Another weekend, another whole list of things that could disrupt getting around. Some of these events might be things you’re doing, too: the March For Our Lives is this weekend, as well as Taste Washington. And the Alaskan Way Viaduct is closed this weekend, so if you’re out of the house in Seattle, you might be experiencing some effects of that.
We’ve combed through the alerts and advisories from both the Seattle Department of Transportation (SDOT) and the Washington Department of Transportation (WSDOT) to deliver transit-friendly solutions for your weekend outings.
Some of this weekend’s advisories—and transit-oriented alternate routes to events—are listed below.
Weekend events: A march, a parade, and some wine
For local wine enthusiasts, Taste Washington is happening all weekend long—Thursday through Sunday—at CenturyLink Field Event Center from 2 p.m. to 5:30 p.m. Link light Rail can be your designated driver (take your pick of the International District or Stadium stations), or the First Hill Streetcar, or one of a ton of bus routes from Metro, Community Transit, and Sound Transit.
In Magnolia on Saturday morning (starting at 10), there will be an adorable little league parade to kick off the season, marching down West McGraw Street to 32nd Avenue West before ending at Magnolia Playfield. Take Metro route 24 to get there.
On Sunday, the Big Climb, an event raising money for the Leukemia and Lymphoma Society, will send a bunch of folks climbing up the length of the Columbia Tower. Essentially any bus that goes downtown will get you there—or disembark Link Light Rail at the Pioneer Square station.
March For Our Lives: Route, start times, and street closures
This weekend’s biggest event is probably the March For Our Lives, a youth-led event for “common-sense gun legislation”—in solidarity with the national march.
In Seattle, the march starts at Cal Anderson Park at 10:00 a.m. and concludes at the International Fountain at Seattle Center at 2:00 p.m. The route winds down Pike Street to Fourth Avenue, then heads north, pivoting to Fifth Avenue North around Cedar Street before heading into the Seattle Center.
Link Light Rail goes directly to Cal Anderson Park—one exit is literally in the park—and won’t get stuck in traffic, so your best bet might be getting to a light rail stop. The best buses for getting directly to the starting line are the 10, 11, 43, 49, and 60.
Metro and Sound Transit are running additional bus service for the march to address overcrowding, but you’ll have to just happen across them. From Metro:
Metro will operate on a normal Saturday schedule and will have additional buses as needed on routes 8, 41, 44, 101, 150, 255 and RapidRide C, D, and E Lines. ST Express Routes 550 and 554 will operate extra service; additional service on ST Express Route 594 may run if needed.
Extra Metro buses do not have schedules, will not appear in Metro’s online Trip Planner or One Bus Away, and will be dispatched based on demand. Riders should prepare for overcrowding and for some buses that may be too full to accommodate all passengers.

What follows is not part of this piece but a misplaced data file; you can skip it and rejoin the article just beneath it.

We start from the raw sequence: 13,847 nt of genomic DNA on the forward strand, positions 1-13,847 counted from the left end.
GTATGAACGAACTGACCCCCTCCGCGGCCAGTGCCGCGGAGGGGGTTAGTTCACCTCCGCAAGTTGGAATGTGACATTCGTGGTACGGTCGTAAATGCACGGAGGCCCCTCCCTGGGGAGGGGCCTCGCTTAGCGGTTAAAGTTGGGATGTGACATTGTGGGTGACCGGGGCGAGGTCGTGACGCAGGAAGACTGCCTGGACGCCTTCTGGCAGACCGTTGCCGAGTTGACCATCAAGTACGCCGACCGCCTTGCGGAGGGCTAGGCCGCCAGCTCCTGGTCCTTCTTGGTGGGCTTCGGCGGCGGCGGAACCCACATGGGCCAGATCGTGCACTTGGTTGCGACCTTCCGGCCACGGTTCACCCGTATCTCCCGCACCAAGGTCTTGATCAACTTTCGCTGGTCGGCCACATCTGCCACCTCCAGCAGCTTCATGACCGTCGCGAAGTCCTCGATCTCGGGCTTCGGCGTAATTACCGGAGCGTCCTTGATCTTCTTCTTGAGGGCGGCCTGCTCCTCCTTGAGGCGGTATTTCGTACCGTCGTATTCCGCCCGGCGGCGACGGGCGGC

In addition, the Seattle Department of Transportation plans rolling closures for all traffic on Fourth Avenue during the march. Metro and ST Express buses will be rerouted, and ST Express Route 512 will pick up and drop off passengers near Westlake Station on Olive Way between Fifth and Sixth avenues.
Detailed information about revisions to Metro and Sound Transit bus service during this event is available on Metro’s Service Advisories page and on Sound Transit’s rider alerts page.
Road work and bus service changes: The viaduct is closed
The Alaskan Way Viaduct will be closed for its semiannual inspection, possibly its last one ever (but probably second-to-last), from 6 a.m. to 6 p.m. on Saturday and Sunday between South Spokane Street and the Battery Street Tunnel. Because of the closure, the 120, the 125, and the C Line will all be rerouted during those hours.
The March For Our Lives is going to cause some road closures that affect bus routes on Fourth Avenue downtown—and some routes will get extra buses to help with overcrowding. If you just skimmed down here, check the block-quote above. Buses that will be rerouted for the event are the 3, 4, 5, 8, 10, 11, 24, 26, 27, 28, 31, 40, 47, 49, 62, 70, the C Line, and the E Line.
The 101 and the 150 are being rerouted off the Sodo Busway all weekend long.
Sound Transit routes 512, 545, and 554 will be rerouted around their Fourth and Fifth Avenue stops around Cherry Street for the Big Climb.
Note: We put immediate and new closures in this section, but not every single planned street closure appears here. Explore all 100 active SDOT projects, many of which involve street and lane closures, here. Here are Sound Transit rider alerts; here are King County Metro rider alerts.
Sports activity continues to be light around Seattle, but baseball season is coming up soon.